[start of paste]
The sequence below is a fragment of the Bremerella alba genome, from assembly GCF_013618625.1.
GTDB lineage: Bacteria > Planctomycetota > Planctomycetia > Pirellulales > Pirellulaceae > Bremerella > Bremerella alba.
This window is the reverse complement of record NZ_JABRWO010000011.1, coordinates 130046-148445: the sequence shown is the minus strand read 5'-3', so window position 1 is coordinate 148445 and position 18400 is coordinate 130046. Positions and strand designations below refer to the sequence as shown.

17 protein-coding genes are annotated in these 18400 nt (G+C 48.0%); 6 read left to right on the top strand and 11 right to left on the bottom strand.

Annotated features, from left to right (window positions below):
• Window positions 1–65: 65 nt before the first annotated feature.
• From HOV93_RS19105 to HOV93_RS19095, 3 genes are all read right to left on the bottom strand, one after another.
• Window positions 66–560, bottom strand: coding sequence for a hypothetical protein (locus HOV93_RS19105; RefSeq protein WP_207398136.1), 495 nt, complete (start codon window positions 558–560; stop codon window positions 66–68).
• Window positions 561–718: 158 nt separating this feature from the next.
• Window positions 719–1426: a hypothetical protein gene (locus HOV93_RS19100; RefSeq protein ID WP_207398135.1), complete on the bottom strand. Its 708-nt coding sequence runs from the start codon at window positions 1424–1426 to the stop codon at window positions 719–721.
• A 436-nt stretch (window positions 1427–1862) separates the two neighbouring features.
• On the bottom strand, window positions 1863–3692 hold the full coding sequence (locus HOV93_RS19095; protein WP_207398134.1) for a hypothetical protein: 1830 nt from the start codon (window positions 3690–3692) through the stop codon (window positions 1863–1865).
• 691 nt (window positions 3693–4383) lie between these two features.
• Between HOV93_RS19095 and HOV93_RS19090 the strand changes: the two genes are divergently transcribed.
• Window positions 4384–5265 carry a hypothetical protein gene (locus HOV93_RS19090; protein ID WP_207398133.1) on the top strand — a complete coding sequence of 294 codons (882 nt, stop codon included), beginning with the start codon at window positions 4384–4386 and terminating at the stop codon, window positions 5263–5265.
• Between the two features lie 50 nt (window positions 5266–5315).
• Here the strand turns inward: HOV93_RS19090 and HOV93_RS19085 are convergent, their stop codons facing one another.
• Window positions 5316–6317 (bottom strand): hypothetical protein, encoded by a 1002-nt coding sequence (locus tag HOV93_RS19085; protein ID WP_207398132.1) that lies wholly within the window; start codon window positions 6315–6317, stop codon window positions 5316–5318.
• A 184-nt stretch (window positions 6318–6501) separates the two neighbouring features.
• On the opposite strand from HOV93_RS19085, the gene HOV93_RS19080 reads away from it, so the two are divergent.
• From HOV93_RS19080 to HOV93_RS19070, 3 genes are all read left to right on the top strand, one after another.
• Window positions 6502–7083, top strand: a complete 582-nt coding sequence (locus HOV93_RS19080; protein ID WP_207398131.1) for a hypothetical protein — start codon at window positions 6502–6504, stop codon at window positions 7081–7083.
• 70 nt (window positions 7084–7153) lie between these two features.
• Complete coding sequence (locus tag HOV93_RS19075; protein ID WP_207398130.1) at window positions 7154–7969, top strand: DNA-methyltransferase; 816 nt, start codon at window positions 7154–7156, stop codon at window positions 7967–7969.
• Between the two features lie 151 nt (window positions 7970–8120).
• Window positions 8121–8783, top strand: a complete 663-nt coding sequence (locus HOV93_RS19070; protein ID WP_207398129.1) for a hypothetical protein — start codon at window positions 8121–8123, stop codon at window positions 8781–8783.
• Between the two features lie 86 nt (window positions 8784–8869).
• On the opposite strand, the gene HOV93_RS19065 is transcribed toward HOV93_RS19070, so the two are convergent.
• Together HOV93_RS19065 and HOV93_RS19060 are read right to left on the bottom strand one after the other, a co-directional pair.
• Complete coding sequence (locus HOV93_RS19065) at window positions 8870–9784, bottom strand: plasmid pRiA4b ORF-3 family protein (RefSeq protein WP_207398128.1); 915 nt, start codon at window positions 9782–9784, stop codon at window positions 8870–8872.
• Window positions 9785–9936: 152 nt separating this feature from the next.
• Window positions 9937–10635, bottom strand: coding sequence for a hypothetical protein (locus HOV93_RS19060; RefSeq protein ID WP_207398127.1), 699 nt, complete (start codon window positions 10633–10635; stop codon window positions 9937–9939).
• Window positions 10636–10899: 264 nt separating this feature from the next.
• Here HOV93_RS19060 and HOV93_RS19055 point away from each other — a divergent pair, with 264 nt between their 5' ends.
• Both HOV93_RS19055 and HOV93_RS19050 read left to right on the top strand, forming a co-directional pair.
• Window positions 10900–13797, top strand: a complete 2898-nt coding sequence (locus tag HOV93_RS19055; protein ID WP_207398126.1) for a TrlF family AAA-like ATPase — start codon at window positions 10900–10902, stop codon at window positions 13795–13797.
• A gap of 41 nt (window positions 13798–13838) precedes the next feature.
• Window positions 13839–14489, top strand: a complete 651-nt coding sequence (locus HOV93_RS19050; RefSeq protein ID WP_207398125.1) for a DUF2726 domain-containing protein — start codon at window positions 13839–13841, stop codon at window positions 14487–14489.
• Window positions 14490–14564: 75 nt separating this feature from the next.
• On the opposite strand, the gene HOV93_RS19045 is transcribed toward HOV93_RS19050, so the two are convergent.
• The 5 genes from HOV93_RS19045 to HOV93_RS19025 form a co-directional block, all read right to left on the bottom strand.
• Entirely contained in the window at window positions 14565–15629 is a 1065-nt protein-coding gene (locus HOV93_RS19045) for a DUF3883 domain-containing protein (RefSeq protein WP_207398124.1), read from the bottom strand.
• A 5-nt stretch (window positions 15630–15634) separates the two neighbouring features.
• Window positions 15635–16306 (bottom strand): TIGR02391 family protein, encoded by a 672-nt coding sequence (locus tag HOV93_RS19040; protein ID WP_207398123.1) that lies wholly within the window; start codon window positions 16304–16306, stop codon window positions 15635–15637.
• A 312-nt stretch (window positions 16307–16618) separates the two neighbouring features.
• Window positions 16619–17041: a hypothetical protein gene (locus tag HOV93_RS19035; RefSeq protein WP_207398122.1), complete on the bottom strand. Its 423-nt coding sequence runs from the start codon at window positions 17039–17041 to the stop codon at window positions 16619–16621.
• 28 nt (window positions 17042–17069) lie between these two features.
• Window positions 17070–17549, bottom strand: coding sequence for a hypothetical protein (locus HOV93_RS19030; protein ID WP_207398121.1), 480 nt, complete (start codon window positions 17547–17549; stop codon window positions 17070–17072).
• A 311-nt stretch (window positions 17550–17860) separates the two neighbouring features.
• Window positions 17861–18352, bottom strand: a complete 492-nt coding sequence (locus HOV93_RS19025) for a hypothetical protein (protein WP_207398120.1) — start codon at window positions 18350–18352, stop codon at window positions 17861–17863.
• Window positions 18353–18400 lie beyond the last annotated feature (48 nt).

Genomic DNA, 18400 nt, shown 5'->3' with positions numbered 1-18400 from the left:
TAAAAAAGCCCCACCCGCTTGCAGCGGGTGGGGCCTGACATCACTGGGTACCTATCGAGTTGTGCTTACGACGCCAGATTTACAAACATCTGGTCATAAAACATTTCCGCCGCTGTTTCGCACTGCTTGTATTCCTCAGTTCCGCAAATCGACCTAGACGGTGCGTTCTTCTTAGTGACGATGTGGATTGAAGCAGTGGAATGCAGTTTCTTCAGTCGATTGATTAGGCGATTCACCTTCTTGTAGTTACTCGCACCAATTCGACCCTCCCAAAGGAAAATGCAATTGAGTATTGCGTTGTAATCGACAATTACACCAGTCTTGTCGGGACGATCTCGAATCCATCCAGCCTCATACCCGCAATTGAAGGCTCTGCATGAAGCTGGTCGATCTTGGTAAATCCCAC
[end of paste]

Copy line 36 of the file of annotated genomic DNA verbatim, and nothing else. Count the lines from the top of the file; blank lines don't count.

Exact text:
• Window positions 10900–13797, top strand: a complete 2898-nt coding sequence (locus tag HOV93_RS19055; protein ID WP_207398126.1) for a TrlF family AAA-like ATPase — start codon at window positions 10900–10902, stop codon at window positions 13795–13797.